# Congruence Relation on Group induces Normal Subgroup

## Theorem

Let $\left({G, \circ}\right)$ be a group whose identity is $e$.

Let $\mathcal R$ be a congruence relation for $\circ$.

Let $H = \left[\!\left[{e}\right]\!\right]_\mathcal R$, where $\left[\!\left[{e}\right]\!\right]_\mathcal R$ is the equivalence class of $e$ under $\mathcal R$.

Then:

$\left({H, \circ \restriction_H}\right)$ is a normal subgroup of $G$

where $\circ \restriction_H$ denotes the restriction of $\circ$ to $H$.

## Proof

We are given that $\mathcal R$ is a congruence relation for $\circ$.

From Congruence Relation iff Compatible with Operation, we have:

$\forall u \in G: x \mathop {\mathcal R} y \implies \left({x \circ u}\right) \mathop {\mathcal R} \left({y \circ u}\right), \left({u \circ x}\right)\mathop {\mathcal R} \left({u \circ y}\right)$

#### Proof of being a Subgroup

We show that $H$ is a subgroup of $G$.

First we note that $H$ is not empty:

$e \in H \implies H \ne \varnothing$

Then we show $H$ is closed:

 $\displaystyle x, y$ $\in$ $\displaystyle H$ $\displaystyle \implies \ \$ $\displaystyle e$ $\mathcal R$ $\displaystyle x$ $\, \displaystyle \land \,$ $\displaystyle e$ $\mathcal R$ $\displaystyle y$ by definition of $H$ $\displaystyle \implies \ \$ $\displaystyle \left({e \circ e}\right)$ $\mathcal R$ $\displaystyle \left({x \circ y}\right)$ $\mathcal R$ is compatible with $\circ$ $\displaystyle \implies \ \$ $\displaystyle x \circ y$ $\in$ $\displaystyle H$ by definition of $H$

Next we show that $x \in H \implies x^{-1} \in H$:

 $\displaystyle x$ $\in$ $\displaystyle H$ $\displaystyle \implies \ \$ $\displaystyle e$ $\mathcal R$ $\displaystyle x$ by definition of $H$ $\displaystyle \implies \ \$ $\displaystyle \left({x^{-1} \circ e}\right)$ $\mathcal R$ $\displaystyle \left({x^{-1} \circ x}\right)$ $\mathcal R$ is compatible with $\circ$ $\displaystyle \implies \ \$ $\displaystyle x^{-1}$ $\mathcal R$ $\displaystyle e$ Group properties $\displaystyle \implies \ \$ $\displaystyle x^{-1}$ $\in$ $\displaystyle H$ by definition of $H$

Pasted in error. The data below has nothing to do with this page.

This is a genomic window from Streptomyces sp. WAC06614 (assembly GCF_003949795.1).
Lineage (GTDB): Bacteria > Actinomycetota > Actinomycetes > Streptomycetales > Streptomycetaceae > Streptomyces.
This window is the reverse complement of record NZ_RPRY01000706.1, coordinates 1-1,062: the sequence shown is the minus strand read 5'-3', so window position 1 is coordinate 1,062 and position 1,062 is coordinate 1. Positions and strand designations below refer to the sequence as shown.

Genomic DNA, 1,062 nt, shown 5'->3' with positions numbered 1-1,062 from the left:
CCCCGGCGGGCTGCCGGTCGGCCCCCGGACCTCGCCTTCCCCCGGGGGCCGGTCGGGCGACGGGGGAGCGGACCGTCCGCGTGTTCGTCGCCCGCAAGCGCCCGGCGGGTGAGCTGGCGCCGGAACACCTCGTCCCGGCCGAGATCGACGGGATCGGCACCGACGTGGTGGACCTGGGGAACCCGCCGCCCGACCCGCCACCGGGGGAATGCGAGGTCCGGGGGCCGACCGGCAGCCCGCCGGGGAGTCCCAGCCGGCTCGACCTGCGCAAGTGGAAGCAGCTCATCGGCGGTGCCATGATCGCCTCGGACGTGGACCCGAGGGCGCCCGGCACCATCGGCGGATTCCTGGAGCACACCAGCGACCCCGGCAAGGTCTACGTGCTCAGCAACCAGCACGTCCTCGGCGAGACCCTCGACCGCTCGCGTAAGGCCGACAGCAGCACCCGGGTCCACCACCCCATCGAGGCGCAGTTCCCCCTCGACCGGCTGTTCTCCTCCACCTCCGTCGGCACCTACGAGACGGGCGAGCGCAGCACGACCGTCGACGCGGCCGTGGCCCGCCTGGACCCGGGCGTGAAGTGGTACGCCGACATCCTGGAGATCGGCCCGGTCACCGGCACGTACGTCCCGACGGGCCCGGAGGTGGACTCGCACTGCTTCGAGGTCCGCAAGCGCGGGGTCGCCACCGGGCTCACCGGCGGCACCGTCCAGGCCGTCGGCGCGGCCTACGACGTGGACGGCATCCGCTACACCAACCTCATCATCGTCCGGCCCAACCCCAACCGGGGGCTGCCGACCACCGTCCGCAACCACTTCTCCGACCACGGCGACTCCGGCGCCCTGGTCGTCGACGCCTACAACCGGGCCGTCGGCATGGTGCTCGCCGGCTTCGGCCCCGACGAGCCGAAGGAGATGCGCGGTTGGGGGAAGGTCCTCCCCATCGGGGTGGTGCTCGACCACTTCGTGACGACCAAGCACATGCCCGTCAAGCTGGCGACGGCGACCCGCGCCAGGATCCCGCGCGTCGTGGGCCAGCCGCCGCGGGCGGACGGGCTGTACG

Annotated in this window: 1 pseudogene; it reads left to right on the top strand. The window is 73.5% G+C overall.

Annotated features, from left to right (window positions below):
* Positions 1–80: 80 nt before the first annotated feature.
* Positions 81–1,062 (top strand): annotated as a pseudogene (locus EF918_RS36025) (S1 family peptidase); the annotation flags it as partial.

Thus by the Two-Step Subgroup Test, $H$ is a subgroup of $G$.

$\Box$

#### Proof of Normality

Next we show that $H$ is normal in $G$.

Thus:

 $\displaystyle x$ $\in$ $\displaystyle H$ $\displaystyle \implies \ \$ $\displaystyle e$ $\mathcal R$ $\displaystyle h$ for some $h \in H$, by definition of $H$ $\displaystyle \implies \ \$ $\displaystyle \left({x \circ e}\right)$ $\mathcal R$ $\displaystyle \left({x \circ h}\right)$ $\mathcal R$ is compatible with $\circ$ $\displaystyle \implies \ \$ $\displaystyle \left({x \circ e \circ x^{-1} }\right)$ $\mathcal R$ $\displaystyle \left({x \circ h \circ x^{-1} }\right)$ $\mathcal R$ is compatible with $\circ$ $\displaystyle \implies \ \$ $\displaystyle e$ $\mathcal R$ $\displaystyle \left({x \circ h \circ x^{-1} }\right)$ Group properties $\displaystyle \implies \ \$ $\displaystyle x \circ h \circ x^{-1}$ $\in$ $\displaystyle H$ by definition of $H$

Thus from Subgroup is Normal iff Contains Conjugate Elements, we have that $H$ is normal.

$\blacksquare$